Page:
As news headlines about the coronavirus (COVID-19) disease continue to increase, so has concern over its potential to affect employee welfare, disrupt global supply chains and slow business operations. With the majority of countries across the globe (209 countries as presented in the figure) affected by the COVID-19, the quality assurance and food safety professionals are working hard to ensure the continuity of their supply chain. Even more today, the protracted pandemic crisis has put a strain on the food supply chains, which is a complex web of interactions invloving farmers, agricultural inputs, processing plants, shipping, retailers and more. The shipping industry during the pandemic crisis is reporting slowdowns because of hurdles that exist on the ports and logistics disrupting with this way the food supply chains.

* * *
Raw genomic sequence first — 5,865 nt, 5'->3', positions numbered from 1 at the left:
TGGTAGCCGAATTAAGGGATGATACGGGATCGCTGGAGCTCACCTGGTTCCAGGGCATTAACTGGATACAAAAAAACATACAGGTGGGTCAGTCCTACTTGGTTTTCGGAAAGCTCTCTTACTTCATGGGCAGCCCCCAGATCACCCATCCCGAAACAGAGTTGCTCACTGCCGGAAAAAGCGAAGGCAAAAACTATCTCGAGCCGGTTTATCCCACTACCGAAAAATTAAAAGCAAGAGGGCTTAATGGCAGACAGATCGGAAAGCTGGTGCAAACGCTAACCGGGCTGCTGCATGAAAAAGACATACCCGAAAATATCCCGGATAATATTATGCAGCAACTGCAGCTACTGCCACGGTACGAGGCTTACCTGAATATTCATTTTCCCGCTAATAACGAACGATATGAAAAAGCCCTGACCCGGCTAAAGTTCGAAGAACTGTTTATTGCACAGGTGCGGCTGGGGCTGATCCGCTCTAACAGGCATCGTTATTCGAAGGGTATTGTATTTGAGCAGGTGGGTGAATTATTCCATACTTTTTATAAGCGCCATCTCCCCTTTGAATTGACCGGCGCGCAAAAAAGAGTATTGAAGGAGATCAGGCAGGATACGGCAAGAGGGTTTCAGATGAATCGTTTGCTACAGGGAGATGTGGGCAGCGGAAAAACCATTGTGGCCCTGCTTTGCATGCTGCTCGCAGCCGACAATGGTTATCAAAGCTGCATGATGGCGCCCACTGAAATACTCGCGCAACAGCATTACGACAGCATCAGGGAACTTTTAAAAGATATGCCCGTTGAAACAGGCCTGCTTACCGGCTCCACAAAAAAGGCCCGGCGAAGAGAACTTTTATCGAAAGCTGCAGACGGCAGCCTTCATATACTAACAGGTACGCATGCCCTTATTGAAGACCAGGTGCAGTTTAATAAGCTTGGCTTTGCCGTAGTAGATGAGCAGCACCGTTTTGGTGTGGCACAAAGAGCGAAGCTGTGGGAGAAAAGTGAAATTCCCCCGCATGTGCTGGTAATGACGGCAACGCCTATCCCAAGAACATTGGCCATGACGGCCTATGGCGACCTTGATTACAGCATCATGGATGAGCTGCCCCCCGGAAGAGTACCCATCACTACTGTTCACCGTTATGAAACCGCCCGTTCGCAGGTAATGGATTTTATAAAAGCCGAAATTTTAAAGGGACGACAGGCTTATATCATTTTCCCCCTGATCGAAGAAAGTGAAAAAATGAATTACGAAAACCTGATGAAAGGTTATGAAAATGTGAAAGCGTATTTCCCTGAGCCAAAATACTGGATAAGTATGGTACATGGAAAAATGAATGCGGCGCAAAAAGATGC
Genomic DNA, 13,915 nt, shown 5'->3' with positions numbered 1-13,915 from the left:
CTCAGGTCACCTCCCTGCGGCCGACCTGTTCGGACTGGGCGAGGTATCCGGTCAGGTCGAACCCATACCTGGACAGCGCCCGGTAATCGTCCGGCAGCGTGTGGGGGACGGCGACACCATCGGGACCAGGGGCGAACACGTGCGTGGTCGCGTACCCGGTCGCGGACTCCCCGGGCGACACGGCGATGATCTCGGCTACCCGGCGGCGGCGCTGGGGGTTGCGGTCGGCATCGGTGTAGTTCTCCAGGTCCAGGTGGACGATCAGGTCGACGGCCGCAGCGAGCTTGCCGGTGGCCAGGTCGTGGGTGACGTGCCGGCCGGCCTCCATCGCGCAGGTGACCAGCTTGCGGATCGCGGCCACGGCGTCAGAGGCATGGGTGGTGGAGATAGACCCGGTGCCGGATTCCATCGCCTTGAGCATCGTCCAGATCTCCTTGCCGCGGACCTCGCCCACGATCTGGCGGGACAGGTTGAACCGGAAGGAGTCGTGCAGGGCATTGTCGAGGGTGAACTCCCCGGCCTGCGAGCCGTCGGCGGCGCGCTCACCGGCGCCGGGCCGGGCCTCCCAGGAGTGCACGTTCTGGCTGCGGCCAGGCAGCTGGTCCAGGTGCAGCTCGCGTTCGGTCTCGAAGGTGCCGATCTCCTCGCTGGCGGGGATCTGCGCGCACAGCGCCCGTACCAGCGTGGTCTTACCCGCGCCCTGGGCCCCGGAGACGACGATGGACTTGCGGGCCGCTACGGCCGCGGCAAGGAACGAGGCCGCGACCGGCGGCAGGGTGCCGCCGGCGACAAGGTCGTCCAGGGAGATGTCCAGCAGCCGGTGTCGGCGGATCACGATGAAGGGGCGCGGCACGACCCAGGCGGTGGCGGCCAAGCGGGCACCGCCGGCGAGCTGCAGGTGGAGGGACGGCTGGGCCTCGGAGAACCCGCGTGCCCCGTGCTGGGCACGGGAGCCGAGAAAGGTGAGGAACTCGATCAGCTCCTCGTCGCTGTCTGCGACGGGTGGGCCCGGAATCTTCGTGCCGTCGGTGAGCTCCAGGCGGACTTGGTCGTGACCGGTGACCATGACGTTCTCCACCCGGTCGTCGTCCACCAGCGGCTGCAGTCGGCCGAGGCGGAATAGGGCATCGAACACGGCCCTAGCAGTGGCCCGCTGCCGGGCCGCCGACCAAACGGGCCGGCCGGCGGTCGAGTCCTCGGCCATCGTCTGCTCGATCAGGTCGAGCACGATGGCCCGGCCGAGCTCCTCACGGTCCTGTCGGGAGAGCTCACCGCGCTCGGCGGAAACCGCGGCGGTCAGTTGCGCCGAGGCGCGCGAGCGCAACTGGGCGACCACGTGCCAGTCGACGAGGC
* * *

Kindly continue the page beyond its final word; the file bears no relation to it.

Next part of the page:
The visualization map demonstrates today’s most important food producing and exporting countries that have been affected by COVID-19 — with the increase of cases in these countries being exponential. So far, (as of 05/05/2020) the most affected countries by COVID-19 are Italy, Spain, the UK and the US. Based on the total cases and daily increase of cases, the most affected countries that play a key role in global food production are United States, Italy, Spain, United Kingdom, Germany, Russia and France (see table below).

The current landscape for demand, supply and transportation